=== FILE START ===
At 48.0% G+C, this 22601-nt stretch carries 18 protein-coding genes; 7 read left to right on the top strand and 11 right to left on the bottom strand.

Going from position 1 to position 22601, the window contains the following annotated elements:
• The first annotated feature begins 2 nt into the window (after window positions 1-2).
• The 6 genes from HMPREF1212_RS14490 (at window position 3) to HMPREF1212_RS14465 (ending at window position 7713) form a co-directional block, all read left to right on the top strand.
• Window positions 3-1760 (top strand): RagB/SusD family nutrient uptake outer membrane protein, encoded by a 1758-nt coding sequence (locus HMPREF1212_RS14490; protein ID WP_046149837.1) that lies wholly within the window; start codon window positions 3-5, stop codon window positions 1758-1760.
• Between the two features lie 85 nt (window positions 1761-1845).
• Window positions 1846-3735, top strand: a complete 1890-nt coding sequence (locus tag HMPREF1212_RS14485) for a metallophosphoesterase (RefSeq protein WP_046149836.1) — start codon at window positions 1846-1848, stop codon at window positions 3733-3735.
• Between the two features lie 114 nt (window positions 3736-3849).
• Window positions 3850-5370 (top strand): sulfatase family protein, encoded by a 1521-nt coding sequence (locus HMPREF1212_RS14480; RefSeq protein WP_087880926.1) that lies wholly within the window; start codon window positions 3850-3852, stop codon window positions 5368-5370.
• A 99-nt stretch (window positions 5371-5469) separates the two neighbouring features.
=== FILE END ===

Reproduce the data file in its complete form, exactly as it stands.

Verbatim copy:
At 48.0% G+C, this 22601-nt stretch carries 18 protein-coding genes; 7 read left to right on the top strand and 11 right to left on the bottom strand.

Going from position 1 to position 22601, the window contains the following annotated elements:
• The first annotated feature begins 2 nt into the window (after window positions 1-2).
• The 6 genes from HMPREF1212_RS14490 (at window position 3) to HMPREF1212_RS14465 (ending at window position 7713) form a co-directional block, all read left to right on the top strand.
• Window positions 3-1760 (top strand): RagB/SusD family nutrient uptake outer membrane protein, encoded by a 1758-nt coding sequence (locus HMPREF1212_RS14490; protein ID WP_046149837.1) that lies wholly within the window; start codon window positions 3-5, stop codon window positions 1758-1760.
• Between the two features lie 85 nt (window positions 1761-1845).
• Window positions 1846-3735, top strand: a complete 1890-nt coding sequence (locus tag HMPREF1212_RS14485) for a metallophosphoesterase (RefSeq protein WP_046149836.1) — start codon at window positions 1846-1848, stop codon at window positions 3733-3735.
• Between the two features lie 114 nt (window positions 3736-3849).
• Window positions 3850-5370 (top strand): sulfatase family protein, encoded by a 1521-nt coding sequence (locus HMPREF1212_RS14480; RefSeq protein WP_087880926.1) that lies wholly within the window; start codon window positions 3850-3852, stop codon window positions 5368-5370.
• A 99-nt stretch (window positions 5371-5469) separates the two neighbouring features.